A hot potato: In response to the growing chorus of Ryzen 3000 customers who aren't seeing advertised boost speeds with the latest Ryzen processors, AMD will look to address the problem by pushing out a BIOS update to motherboard partners. Confusion over boost block behavior and sporadic availability for certain SKUs have been something of a blemish on AMD's otherwise impressive Ryzen 3000 launch. Here's hoping that AMD can put one of those issues to rest, sooner rather than later.

While Ryzen 3000 has been a tremendous success for AMD, that success hasn't come without a bit of controversy. Shortly after launch, there's been growing discussion surrounding the boost clock behavior of Ryzen 3000 series.

Early reviews for the chips demonstrated that the processors weren't hitting their specified boost speeds. What's more, boost speeds were limited to only one core, which AMD later confirmed. AMD went on to update its Ryzen product pages to clarify that point and attempt to mitigate further confusion. However, the crux of the issue seems to be that users are reporting that their chips aren't hitting advertised boost frequencies at all -- with any core.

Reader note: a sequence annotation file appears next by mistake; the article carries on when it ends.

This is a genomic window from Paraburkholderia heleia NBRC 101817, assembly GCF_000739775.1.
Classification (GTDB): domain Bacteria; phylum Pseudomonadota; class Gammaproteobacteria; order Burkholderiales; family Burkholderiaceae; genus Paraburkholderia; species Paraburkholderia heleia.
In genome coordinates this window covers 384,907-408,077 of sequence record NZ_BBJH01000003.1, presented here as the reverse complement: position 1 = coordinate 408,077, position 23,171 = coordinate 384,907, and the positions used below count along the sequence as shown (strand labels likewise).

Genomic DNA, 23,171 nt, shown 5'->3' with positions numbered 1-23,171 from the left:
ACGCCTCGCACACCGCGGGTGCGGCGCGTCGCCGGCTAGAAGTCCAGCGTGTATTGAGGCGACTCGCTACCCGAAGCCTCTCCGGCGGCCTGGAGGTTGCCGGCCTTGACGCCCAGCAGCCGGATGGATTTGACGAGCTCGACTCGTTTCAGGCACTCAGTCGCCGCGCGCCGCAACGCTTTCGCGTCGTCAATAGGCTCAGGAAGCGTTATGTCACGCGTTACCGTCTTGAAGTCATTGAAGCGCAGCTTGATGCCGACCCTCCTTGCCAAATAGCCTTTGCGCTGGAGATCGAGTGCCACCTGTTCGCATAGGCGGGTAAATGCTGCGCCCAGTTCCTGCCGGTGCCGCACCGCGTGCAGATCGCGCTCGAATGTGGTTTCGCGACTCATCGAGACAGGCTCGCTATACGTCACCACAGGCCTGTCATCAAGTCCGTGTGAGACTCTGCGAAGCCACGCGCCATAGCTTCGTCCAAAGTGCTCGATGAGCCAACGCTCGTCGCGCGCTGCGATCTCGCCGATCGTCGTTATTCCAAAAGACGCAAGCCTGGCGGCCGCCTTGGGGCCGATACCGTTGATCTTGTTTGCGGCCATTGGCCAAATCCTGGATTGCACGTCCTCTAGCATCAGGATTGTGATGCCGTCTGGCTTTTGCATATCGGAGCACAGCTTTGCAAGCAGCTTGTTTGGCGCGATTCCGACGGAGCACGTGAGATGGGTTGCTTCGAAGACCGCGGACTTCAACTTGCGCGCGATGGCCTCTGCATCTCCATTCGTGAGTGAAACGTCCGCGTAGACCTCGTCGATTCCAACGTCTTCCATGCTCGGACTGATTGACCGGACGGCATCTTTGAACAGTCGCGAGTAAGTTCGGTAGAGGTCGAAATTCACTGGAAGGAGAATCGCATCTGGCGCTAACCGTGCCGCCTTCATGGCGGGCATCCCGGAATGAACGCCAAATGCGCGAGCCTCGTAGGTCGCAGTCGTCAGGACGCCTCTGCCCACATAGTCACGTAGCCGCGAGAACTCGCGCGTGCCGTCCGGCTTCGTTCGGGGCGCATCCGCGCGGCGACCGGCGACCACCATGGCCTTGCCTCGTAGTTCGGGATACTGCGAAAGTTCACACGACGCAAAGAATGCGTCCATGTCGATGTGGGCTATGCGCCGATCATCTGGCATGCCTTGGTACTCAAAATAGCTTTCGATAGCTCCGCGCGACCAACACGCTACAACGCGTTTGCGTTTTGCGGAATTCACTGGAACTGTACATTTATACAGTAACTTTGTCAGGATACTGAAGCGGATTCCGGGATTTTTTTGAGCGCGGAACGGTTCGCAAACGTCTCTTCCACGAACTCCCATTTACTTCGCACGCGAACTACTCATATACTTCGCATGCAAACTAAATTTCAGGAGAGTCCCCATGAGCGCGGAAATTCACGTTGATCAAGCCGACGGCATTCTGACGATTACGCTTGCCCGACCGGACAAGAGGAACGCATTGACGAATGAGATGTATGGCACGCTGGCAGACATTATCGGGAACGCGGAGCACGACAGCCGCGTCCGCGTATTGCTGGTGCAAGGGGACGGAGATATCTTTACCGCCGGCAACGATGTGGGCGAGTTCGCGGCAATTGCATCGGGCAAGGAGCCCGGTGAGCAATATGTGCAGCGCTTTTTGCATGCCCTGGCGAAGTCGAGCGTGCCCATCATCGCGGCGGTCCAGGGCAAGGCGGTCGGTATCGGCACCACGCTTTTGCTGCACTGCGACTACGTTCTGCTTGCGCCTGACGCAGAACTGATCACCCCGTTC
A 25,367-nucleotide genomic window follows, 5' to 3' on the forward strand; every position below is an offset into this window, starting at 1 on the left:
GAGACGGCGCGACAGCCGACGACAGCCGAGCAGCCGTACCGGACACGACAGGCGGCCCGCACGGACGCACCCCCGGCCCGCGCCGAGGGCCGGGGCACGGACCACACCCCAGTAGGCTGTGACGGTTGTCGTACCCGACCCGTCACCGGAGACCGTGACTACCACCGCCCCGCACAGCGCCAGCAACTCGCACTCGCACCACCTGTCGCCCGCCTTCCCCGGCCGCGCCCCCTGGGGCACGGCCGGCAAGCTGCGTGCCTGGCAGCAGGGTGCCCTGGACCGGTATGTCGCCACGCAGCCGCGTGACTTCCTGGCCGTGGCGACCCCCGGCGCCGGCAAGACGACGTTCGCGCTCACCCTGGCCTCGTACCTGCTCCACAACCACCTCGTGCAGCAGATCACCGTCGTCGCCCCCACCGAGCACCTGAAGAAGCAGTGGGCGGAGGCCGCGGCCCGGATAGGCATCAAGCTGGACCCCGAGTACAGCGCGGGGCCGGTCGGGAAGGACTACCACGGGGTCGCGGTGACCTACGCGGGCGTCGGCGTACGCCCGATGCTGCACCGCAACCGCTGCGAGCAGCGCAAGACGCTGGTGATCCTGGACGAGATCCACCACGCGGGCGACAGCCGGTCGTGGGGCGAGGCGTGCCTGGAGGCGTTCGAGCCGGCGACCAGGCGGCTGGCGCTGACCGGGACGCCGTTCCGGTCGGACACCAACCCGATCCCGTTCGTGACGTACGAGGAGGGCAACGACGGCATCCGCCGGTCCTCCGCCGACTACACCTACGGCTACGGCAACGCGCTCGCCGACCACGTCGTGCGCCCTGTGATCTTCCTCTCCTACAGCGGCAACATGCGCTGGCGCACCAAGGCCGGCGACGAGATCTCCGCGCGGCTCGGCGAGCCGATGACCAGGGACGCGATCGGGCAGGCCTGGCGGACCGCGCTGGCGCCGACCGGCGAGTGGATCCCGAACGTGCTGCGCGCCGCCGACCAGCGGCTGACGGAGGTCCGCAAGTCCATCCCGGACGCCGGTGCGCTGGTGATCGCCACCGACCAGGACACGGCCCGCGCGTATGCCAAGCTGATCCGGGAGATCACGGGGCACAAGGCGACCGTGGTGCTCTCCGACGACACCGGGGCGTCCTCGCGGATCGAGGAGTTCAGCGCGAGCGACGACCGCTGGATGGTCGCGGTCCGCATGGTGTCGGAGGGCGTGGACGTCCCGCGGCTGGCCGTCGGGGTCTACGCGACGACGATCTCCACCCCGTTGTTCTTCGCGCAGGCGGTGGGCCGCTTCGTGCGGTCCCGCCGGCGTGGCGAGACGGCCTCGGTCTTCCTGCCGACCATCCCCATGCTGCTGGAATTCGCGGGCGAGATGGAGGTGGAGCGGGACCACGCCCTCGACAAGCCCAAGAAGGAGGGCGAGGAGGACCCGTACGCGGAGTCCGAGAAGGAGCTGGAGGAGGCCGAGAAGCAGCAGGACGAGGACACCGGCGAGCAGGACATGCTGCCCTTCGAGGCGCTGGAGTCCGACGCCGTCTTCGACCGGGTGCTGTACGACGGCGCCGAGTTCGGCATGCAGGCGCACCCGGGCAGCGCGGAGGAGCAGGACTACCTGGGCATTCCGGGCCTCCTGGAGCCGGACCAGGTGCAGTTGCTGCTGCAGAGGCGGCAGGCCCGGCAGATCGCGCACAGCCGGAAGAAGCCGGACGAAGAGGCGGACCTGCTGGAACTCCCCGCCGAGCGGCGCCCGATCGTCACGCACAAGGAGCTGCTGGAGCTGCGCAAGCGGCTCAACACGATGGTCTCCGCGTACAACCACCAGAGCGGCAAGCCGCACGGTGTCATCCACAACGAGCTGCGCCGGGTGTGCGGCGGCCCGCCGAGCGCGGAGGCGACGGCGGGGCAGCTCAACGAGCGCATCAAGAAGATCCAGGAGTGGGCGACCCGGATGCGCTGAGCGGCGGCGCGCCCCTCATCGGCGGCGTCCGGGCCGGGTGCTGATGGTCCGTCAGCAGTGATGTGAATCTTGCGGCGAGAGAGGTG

That's an important detail that overclocker and YouTuber Der8auer emphasized when he commissioned a survey that some 2,700 users responded to. The survey found that only 5.6% of users with the 12-core Ryzen 9 3900X were hitting advertised maximum boost clocks. The Ryzen 5 3600 fared better, with nearly half (49.8%) of users reporting the processor was achieving maximum boost speeds. Still, the numbers don't exactly paint a pretty picture.

AMD has acknowledged the issue via Twitter, saying it has identified a firmware-level problem it aims to rectify with a future BIOS update.

“AMD is pleased with the strong momentum of 3rd Gen AMD Ryzen™ processors in the PC enthusiast and gaming communities. We closely monitor community feedback on our products and understand that some 3rd Gen AMD Ryzen users are reporting boost clock speeds below the expected processor boost frequency. While processor boost frequency is dependent on many variables including workload, system design, and cooling solution, we have closely reviewed the feedback from our customers and have identified an issue in our firmware that reduces boost frequency in some situations. We are in the process of preparing a BIOS update for our motherboard partners that addresses that issue and includes additional boost performance optimizations. We will provide an update on September 10 to the community regarding the availability of the BIOS.”

We'll have to wait until next week to see what AMD has in store for a fix, but hopefully it'll bring about better -- and more consistent -- performance in respect to Ryzen 3000 boost clocks.